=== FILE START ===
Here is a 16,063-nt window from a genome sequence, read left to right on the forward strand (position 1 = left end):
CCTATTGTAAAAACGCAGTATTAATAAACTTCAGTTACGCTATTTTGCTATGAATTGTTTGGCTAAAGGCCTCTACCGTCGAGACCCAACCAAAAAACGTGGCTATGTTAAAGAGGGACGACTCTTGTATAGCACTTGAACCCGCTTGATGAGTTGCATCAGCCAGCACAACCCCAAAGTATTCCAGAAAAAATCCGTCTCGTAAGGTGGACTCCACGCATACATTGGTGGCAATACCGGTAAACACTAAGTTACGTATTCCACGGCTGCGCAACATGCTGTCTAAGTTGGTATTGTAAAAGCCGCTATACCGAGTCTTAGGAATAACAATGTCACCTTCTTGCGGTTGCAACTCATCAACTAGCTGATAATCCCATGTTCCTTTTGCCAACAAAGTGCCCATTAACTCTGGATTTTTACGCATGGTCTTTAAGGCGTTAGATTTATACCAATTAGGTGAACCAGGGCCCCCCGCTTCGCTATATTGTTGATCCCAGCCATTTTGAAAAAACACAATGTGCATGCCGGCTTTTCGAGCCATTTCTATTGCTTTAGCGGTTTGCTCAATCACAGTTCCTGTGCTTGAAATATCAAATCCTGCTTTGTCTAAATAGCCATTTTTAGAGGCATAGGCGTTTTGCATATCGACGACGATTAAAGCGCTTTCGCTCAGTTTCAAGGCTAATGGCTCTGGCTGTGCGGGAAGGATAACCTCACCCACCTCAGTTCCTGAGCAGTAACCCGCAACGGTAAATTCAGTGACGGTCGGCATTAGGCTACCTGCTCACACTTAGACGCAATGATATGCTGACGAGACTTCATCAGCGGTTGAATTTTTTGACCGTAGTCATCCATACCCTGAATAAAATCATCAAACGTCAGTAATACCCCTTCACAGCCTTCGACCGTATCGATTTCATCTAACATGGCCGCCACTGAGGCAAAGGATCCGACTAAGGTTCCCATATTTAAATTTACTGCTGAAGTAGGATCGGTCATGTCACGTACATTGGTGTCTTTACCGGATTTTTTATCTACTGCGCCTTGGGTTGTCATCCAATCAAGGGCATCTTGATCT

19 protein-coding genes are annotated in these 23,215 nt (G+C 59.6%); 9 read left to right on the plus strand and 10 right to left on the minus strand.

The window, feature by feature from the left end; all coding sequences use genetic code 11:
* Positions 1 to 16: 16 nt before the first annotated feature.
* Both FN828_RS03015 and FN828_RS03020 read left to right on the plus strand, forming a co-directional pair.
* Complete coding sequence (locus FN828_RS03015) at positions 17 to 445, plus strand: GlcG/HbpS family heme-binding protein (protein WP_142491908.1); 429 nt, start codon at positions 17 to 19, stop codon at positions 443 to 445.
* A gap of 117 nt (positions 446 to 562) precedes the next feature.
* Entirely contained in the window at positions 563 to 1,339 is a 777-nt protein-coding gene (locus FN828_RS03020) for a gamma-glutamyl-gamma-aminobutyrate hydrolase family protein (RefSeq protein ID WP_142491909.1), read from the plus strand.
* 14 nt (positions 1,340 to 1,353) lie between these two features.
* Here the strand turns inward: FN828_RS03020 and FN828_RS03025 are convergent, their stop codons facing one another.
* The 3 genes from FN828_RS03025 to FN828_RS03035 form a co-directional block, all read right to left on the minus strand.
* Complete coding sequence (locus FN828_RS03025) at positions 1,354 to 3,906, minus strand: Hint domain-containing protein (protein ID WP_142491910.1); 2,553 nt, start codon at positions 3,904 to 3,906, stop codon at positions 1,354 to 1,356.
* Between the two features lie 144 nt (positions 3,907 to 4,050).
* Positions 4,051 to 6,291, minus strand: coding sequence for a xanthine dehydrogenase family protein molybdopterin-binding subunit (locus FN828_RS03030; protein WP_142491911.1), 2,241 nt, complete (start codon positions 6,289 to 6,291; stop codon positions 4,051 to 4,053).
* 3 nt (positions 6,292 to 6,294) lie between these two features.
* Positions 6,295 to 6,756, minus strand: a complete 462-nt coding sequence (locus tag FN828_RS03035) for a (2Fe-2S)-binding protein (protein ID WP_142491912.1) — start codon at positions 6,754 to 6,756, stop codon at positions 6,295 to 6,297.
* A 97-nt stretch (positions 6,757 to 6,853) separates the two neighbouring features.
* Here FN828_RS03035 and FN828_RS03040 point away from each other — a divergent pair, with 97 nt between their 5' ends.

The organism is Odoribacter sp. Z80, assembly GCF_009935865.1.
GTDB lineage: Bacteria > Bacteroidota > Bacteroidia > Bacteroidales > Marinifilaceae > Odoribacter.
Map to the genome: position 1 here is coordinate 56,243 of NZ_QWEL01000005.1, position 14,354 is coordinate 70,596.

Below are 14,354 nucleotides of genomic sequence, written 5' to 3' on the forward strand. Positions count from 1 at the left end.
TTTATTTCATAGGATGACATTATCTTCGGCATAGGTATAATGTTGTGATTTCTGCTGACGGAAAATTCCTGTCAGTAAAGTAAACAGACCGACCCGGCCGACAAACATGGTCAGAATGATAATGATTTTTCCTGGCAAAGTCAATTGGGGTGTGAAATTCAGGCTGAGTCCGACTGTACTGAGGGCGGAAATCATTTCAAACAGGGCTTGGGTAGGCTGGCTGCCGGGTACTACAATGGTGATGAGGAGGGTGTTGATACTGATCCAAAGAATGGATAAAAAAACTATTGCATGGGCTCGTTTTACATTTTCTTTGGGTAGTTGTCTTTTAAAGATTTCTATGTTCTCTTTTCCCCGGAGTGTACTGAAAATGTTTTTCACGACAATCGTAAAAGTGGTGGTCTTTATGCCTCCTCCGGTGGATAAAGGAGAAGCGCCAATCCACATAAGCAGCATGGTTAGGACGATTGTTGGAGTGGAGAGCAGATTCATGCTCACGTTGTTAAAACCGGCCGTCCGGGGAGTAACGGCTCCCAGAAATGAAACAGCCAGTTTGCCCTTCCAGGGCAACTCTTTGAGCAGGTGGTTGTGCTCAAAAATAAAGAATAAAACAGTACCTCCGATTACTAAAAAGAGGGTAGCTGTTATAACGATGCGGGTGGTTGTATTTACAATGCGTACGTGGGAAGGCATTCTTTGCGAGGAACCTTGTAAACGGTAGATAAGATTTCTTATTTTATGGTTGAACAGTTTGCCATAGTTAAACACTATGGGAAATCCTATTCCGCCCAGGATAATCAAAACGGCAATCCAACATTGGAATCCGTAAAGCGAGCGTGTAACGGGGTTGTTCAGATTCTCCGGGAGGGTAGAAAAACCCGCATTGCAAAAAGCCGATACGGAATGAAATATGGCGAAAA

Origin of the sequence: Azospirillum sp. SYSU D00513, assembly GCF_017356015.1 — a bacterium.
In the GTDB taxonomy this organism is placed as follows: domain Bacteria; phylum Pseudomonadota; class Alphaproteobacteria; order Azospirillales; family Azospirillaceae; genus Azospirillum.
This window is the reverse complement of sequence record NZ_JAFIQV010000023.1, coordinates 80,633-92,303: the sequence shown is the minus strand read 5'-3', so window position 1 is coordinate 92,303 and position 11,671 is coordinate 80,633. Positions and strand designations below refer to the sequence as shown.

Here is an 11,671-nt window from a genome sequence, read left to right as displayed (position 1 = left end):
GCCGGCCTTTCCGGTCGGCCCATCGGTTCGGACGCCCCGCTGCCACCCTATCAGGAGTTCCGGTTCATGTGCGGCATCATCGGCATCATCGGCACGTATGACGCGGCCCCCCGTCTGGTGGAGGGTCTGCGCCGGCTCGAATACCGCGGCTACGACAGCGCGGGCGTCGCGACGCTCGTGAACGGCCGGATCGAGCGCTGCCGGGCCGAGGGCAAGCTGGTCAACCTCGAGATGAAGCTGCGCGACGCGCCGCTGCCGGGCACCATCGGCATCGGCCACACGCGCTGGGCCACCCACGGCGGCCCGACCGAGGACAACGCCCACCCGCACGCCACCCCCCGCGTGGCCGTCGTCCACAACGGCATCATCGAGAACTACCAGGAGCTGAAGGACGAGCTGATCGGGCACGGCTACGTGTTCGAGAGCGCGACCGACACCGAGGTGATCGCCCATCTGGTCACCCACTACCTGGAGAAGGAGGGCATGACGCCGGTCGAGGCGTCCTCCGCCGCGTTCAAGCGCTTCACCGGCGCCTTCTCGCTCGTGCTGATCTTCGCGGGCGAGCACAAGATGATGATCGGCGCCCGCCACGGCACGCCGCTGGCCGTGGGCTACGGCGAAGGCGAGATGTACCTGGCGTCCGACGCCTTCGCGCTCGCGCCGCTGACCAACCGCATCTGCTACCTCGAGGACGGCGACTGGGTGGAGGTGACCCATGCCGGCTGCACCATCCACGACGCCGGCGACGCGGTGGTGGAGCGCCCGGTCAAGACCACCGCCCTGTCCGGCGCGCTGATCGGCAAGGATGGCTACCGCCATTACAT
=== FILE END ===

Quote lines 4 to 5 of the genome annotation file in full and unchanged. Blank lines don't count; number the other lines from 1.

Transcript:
The window, feature by feature from the left end; all coding sequences use genetic code 11:
* Positions 1 to 16: 16 nt before the first annotated feature.